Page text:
Erika Biscoe

Rowan Williams said,’ There is no one way of being a priest.’ I think this is true in understanding the breadth and diversity of a mixed economy of traditional and fresh expressions of church and what I also appreciate is that my calling encapsulates knowing and appreciating this. Belonging to two communities helped me in this process. CMS stretched me in my pioneering thinking, risk taking and having the courage not only to dream my dreams but to put them into practice. It was inspiring to learn from practitioners that had that heart beat – true Pioneers in their own right. Cuddesdon brought the safety net and helped me keep my feet on the ground. Enriching my learning with tradition and history and although the two communities in many ways were two opposite ends of the spectrum it has helped me to become the priest I am today. My calling to Pioneer has often been a lonely road and a frustrating one of not feeling understood. It is what Jonny Baker calls the gift of not fitting in, however I feel the tension between fresh expressions of church and inherited church is softening.

Following a career in retail management, I trained as a nail technician. The dream of pursuing a ministry around a manicure table emerged while I was helping to lead Kidz Church in Heyford. The girls would eagerly queue up at the end of the session and ask for their nails to be painted, and it wasn’t long before parents were joining the queue too.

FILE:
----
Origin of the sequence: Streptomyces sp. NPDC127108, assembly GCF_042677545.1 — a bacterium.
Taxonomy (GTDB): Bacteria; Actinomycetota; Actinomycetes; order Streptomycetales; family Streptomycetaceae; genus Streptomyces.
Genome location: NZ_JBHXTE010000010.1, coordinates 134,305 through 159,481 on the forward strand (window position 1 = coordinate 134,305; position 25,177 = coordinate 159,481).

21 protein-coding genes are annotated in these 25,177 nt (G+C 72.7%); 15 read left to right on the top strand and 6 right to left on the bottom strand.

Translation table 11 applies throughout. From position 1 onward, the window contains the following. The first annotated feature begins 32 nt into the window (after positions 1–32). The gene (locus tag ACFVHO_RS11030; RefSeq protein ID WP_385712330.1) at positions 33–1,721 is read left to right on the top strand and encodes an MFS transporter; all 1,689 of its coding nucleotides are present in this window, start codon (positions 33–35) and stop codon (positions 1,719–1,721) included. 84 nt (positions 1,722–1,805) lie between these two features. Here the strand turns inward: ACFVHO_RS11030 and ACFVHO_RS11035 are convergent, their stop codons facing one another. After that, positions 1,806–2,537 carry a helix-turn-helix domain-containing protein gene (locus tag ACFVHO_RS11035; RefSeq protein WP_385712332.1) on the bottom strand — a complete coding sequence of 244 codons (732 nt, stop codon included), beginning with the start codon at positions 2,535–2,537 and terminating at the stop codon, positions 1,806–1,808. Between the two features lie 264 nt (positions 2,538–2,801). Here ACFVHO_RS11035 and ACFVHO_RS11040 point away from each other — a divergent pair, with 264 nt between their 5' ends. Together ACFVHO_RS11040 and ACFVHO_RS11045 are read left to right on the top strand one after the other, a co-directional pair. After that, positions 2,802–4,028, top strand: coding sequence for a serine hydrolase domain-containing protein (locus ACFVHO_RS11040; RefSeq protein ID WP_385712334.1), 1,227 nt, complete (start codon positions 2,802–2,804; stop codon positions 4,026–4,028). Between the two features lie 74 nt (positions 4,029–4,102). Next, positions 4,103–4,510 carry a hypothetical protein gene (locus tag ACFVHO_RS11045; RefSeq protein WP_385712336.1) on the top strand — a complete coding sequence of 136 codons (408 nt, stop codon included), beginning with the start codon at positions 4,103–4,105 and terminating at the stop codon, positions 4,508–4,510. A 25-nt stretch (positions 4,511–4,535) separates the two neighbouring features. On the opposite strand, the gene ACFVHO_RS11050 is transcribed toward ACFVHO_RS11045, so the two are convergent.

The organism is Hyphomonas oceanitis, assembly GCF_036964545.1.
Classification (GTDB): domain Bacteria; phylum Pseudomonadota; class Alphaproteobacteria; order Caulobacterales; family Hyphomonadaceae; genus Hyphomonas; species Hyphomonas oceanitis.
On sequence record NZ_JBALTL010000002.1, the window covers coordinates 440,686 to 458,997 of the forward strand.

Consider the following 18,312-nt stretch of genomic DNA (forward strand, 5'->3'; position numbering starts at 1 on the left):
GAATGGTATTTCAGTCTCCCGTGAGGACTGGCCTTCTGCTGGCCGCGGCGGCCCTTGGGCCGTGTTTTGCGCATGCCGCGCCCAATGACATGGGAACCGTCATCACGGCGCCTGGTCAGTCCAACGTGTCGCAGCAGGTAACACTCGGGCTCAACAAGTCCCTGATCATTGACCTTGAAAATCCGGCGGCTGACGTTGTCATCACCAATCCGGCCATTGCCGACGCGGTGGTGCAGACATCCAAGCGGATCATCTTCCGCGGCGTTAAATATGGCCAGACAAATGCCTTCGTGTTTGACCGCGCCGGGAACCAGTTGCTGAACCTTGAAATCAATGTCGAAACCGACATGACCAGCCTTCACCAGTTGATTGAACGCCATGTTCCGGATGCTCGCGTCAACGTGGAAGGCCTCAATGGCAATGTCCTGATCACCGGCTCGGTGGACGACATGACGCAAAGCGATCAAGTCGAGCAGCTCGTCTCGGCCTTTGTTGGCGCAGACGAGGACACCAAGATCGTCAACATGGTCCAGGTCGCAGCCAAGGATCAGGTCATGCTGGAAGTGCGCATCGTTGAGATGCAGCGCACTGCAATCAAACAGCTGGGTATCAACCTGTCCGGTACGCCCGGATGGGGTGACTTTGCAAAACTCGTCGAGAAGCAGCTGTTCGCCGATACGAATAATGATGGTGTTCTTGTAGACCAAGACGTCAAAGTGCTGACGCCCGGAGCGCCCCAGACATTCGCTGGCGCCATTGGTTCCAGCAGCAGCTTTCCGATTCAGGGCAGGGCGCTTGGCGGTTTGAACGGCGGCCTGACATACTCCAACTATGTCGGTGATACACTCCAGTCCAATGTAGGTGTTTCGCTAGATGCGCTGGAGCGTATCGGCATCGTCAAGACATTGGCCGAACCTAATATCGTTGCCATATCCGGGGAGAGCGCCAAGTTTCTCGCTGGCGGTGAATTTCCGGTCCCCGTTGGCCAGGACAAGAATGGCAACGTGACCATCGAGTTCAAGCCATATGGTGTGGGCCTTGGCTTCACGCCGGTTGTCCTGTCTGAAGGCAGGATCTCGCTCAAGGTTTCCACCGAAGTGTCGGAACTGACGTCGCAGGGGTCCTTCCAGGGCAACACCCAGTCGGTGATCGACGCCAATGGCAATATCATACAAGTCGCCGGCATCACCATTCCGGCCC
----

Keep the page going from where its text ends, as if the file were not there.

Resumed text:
Once on the Ordained Pioneer Ministry course, I had a moment of breakthrough during a session on missional entrepreneurship. We were encouraged to write down, doodle or draw out our ideas and stories. An idea for pioneering a course for young people started to crystallize in my mind and spirit.

While doing manicures, I connected with many young people with low self-esteem who talked about things like self-harming and having suicidal thoughts. Wanting to go deeper than just doing their nails, I decided to develop a six-week course for teenagers that combined the practical skills of learning how to do a manicure with spiritual teaching from the book of Esther. My course, Cherish Made for Such a Time as This, was born.

I have piloted Cherish with a group of young people. In between learning how to do manicures, the participants have looked at verses from Esther and been able to talk about life issues. In the process each has found renewed confidence and her own voice.

In the future, I hope to get a Volkswagen camper van to take manicure ministry into communities where there is currently no missionary outreach taking place.